Storytelling through video can help you advocate for a cause, raise awareness and money, train, and motivate. And with video engagement levels and distribution platform options at an all-time high, charities, associations, government agencies and corporations are producing more reality-based short video content than ever before. But many communications teams launch into producing videos without a solid script. That can throw up unnecessary roadblocks to success. With a plan for your nonfiction story arc and a script-to-screen process, producers can lower their overhead costs and improve storytelling impact and audience engagement.
Identify Characters: Be sure you’ve identified a main character (protagonist), which might even be your organization. Are there supporting characters? Those might be other people who can speak about this person or product or initiative. Don’t use more than 3 or 4 characters in a less than 5-minute video, or you’ll overwhelm viewers and confuse your narrative.
Write a Script: You wouldn’t build a house without a blueprint. Don’t shoot a video without a script. Even if your video is largely based on real people interviews, you want to have some kind of game-plan going into those interviews so you can craft a compelling story. Your script can include bullet points for the topics of potential “soundbites”–something that helps you create your interview questions and craft the story line on paper before you start spending money in the field or studio.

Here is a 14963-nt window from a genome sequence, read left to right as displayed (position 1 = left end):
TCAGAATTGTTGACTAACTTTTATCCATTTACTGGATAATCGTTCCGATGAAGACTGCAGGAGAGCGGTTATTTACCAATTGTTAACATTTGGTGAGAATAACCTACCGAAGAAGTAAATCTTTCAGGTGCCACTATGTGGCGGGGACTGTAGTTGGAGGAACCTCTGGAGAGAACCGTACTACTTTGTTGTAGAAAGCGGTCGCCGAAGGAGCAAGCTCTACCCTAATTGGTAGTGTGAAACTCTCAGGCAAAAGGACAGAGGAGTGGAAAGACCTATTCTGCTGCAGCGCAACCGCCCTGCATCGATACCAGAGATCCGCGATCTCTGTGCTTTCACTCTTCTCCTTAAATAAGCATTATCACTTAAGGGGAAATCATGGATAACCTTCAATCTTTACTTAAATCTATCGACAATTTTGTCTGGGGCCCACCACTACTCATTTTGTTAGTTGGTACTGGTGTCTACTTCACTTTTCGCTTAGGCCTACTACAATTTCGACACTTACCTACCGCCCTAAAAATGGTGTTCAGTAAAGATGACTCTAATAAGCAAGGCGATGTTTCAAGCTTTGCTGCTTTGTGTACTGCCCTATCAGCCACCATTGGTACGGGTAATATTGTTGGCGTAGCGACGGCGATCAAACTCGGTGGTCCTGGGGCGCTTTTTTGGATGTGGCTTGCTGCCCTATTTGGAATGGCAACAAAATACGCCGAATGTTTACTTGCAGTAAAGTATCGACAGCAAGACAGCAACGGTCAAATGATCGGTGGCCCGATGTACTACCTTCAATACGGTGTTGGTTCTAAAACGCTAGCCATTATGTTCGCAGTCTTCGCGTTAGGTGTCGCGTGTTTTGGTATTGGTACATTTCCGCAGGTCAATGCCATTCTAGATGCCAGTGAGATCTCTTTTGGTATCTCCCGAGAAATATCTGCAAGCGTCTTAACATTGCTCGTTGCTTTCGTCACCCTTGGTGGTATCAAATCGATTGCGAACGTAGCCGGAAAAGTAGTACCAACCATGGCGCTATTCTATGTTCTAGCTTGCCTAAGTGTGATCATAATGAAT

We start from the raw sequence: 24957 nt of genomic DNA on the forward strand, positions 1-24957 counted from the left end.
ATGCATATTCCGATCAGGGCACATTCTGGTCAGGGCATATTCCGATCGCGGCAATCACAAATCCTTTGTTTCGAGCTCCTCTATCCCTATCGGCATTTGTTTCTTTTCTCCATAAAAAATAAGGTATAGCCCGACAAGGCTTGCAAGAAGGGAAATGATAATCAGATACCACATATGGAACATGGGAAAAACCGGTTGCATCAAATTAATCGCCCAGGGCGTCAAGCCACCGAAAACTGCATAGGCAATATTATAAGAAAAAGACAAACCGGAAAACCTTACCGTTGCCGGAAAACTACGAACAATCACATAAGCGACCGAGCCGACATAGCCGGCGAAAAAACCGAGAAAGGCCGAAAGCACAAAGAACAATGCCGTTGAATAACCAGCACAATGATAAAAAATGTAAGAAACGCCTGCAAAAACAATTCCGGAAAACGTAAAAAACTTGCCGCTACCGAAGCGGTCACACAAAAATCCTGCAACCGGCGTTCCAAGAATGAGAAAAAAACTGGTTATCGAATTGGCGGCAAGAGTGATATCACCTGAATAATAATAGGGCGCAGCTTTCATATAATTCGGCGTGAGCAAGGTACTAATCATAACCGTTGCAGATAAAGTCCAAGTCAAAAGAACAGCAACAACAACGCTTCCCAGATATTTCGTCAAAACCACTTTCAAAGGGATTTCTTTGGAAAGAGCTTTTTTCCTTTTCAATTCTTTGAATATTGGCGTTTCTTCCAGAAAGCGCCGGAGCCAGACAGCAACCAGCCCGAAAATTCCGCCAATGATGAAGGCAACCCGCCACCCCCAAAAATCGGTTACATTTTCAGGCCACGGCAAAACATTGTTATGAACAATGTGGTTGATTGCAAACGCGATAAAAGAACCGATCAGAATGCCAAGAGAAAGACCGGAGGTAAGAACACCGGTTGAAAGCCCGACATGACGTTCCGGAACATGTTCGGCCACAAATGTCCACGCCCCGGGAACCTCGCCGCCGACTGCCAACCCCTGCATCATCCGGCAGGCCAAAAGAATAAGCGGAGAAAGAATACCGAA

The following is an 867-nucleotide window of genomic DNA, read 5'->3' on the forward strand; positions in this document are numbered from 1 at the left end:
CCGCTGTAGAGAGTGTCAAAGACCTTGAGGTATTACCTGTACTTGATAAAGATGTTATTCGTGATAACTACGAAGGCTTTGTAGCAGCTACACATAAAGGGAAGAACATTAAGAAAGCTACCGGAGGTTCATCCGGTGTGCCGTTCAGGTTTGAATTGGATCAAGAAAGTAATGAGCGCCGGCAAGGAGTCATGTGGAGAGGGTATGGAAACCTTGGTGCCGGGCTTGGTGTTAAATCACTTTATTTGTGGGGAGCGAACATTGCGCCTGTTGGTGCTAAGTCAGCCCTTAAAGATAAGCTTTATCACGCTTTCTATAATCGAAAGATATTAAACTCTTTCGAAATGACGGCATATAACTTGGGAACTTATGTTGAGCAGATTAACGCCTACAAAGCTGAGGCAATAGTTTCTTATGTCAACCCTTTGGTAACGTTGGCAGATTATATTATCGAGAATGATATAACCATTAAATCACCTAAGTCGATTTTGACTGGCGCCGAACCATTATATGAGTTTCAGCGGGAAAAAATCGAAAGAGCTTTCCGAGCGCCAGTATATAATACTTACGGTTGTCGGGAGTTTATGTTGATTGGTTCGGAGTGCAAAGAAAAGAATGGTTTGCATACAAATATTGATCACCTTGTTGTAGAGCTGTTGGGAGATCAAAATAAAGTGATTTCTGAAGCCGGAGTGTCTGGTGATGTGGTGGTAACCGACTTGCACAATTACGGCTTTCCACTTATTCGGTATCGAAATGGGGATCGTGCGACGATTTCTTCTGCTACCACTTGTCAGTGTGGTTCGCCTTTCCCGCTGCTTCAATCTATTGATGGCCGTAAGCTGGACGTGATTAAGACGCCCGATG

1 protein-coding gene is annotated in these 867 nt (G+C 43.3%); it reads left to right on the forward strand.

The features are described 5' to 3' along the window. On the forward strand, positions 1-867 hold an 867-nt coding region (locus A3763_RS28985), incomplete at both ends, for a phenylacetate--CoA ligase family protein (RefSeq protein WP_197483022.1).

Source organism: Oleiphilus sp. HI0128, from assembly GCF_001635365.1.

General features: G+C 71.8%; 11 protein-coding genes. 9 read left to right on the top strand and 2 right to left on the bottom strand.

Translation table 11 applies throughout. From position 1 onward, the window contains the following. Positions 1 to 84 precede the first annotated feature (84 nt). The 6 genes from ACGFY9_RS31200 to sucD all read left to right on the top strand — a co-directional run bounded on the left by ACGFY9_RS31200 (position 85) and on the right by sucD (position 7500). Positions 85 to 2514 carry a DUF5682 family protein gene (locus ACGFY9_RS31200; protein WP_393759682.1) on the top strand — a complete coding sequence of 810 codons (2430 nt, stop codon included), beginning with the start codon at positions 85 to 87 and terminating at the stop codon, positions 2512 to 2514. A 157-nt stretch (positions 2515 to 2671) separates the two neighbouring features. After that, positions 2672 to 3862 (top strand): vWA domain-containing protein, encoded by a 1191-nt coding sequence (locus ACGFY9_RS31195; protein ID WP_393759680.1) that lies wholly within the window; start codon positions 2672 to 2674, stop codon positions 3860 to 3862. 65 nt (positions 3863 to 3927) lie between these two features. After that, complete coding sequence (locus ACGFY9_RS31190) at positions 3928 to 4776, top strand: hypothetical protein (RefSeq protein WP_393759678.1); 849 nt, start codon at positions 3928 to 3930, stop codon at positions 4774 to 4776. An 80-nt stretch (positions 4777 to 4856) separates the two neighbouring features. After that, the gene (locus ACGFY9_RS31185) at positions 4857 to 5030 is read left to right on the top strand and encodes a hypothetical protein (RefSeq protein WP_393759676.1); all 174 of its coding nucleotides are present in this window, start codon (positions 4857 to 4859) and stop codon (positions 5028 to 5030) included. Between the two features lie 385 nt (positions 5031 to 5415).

Create Storyboards: Particularly if you’re producing a graphically-driven piece, you will need storyboards to help guide the way before you invest in animation. For other types of videos, your storyboards can be as simple as stock images in a Powerpoint with a few descriptions beneath each one. These visuals can really help you when you’re faced with choices of how to light, shoot and edit your production.
Get Interview Transcripts: If you are interviewing people for your show, get transcripts made–a very small investment of a few dollars per minute–so you can select your soundbites on paper before spending time and money editing clips together.
Build an Editing Script: Once you’ve inserted your favorite soundbites or options into your initial script, you’ve created an editing script. Add in your selections or options for stock music and other visuals, such as stock or archival photos, videos and graphics, and you’ve got your guide-posts for a streamlined post-production process.
For more detailed tips about how to create an effective short-form branded stories on video, try my new Lynda.com course in nonfiction Scriptwriting.
Amy DeLouise is a director/producer, speaker and author who makes branded short-form videos for impact.